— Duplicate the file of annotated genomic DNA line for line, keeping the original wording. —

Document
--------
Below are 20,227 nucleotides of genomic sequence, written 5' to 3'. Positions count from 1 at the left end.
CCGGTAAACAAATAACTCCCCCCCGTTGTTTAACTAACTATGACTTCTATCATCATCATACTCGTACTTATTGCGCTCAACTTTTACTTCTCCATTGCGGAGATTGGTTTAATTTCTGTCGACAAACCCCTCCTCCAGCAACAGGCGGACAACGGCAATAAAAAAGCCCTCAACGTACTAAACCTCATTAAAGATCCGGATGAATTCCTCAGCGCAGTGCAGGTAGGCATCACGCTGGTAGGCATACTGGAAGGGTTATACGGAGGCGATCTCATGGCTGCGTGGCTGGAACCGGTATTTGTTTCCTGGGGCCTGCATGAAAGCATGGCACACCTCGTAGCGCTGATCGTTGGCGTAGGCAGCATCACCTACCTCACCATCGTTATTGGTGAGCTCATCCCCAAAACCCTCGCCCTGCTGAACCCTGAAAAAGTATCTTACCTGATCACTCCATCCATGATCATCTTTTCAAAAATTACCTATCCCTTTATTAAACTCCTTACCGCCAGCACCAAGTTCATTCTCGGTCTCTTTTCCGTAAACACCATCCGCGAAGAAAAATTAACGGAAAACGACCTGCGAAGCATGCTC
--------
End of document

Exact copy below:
Below are 20,227 nucleotides of genomic sequence, written 5' to 3'. Positions count from 1 at the left end.
CCGGTAAACAAATAACTCCCCCCCGTTGTTTAACTAACTATGACTTCTATCATCATCATACTCGTACTTATTGCGCTCAACTTTTACTTCTCCATTGCGGAGATTGGTTTAATTTCTGTCGACAAACCCCTCCTCCAGCAACAGGCGGACAACGGCAATAAAAAAGCCCTCAACGTACTAAACCTCATTAAAGATCCGGATGAATTCCTCAGCGCAGTGCAGGTAGGCATCACGCTGGTAGGCATACTGGAAGGGTTATACGGAGGCGATCTCATGGCTGCGTGGCTGGAACCGGTATTTGTTTCCTGGGGCCTGCATGAAAGCATGGCACACCTCGTAGCGCTGATCGTTGGCGTAGGCAGCATCACCTACCTCACCATCGTTATTGGTGAGCTCATCCCCAAAACCCTCGCCCTGCTGAACCCTGAAAAAGTATCTTACCTGATCACTCCATCCATGATCATCTTTTCAAAAATTACCTATCCCTTTATTAAACTCCTTACCGCCAGCACCAAGTTCATTCTCGGTCTCTTTTCCGTAAACACCATCCGCGAAGAAAAATTAACGGAAAACGACCTGCGAAGCATGCTC